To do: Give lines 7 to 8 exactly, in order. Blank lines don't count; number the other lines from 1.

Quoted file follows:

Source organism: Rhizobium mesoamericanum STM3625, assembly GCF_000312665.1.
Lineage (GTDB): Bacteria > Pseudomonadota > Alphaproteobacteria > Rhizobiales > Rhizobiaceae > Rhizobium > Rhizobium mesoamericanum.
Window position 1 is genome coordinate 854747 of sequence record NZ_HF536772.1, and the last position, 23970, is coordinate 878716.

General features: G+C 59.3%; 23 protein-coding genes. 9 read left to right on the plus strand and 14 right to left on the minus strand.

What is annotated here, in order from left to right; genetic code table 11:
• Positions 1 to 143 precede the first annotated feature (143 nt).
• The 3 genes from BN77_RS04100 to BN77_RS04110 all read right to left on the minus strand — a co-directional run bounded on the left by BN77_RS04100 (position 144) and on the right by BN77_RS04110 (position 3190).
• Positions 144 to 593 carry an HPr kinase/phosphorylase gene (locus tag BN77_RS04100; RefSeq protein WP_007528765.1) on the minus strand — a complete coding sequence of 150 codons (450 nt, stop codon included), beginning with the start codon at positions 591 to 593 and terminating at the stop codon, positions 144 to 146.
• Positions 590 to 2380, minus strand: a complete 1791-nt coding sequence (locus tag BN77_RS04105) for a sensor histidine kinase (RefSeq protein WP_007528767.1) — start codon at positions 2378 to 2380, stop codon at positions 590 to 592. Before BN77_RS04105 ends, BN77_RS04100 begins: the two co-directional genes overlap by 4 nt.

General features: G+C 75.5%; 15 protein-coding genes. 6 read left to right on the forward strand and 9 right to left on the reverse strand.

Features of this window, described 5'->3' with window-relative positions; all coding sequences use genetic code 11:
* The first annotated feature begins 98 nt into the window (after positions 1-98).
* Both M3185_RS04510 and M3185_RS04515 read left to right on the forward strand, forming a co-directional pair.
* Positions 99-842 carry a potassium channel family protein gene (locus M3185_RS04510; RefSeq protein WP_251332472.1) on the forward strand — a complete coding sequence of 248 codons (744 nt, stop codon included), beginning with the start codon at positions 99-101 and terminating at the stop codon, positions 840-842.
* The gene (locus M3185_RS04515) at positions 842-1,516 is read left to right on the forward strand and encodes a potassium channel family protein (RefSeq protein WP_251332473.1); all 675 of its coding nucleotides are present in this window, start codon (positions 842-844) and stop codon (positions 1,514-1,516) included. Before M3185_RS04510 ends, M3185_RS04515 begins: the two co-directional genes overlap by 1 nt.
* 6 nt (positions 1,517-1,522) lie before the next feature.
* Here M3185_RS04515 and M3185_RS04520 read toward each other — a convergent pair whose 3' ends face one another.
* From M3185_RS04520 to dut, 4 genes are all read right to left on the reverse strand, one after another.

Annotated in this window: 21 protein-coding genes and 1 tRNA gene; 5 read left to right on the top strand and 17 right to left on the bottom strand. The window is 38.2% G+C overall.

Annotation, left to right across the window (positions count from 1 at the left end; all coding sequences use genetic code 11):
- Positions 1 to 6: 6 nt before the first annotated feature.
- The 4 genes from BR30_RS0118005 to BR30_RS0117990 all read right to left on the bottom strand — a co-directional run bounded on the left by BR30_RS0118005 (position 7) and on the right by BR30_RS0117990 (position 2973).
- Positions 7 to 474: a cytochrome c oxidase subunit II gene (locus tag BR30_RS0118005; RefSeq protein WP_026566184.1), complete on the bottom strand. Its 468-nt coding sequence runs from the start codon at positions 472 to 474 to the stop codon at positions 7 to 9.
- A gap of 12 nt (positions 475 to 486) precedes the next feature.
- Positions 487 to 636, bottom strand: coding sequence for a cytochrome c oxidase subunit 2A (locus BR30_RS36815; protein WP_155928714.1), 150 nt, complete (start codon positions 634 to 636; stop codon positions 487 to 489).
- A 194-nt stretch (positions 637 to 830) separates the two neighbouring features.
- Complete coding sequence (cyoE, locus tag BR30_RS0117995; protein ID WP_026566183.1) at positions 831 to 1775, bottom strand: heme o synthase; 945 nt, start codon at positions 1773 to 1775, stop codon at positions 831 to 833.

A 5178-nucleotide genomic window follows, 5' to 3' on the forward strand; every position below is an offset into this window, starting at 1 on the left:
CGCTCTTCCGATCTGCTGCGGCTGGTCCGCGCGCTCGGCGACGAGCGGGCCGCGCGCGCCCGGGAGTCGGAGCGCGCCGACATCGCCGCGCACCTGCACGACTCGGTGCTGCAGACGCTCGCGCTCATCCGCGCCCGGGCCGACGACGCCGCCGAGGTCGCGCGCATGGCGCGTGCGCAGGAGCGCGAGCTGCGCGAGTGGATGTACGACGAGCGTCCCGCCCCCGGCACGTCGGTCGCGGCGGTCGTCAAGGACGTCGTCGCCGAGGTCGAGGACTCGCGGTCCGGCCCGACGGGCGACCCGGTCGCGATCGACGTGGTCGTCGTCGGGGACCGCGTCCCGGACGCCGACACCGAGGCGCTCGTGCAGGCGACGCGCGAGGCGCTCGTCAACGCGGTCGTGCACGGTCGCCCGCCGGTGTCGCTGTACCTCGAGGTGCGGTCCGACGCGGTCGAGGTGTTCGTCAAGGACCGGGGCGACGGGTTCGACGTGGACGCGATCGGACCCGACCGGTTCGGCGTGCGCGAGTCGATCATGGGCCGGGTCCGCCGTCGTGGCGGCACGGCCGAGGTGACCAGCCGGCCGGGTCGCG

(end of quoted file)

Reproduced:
• The 3 genes from BN77_RS04100 to BN77_RS04110 all read right to left on the minus strand — a co-directional run bounded on the left by BN77_RS04100 (position 144) and on the right by BN77_RS04110 (position 3190).
• Positions 144 to 593 carry an HPr kinase/phosphorylase gene (locus tag BN77_RS04100; RefSeq protein WP_007528765.1) on the minus strand — a complete coding sequence of 150 codons (450 nt, stop codon included), beginning with the start codon at positions 591 to 593 and terminating at the stop codon, positions 144 to 146.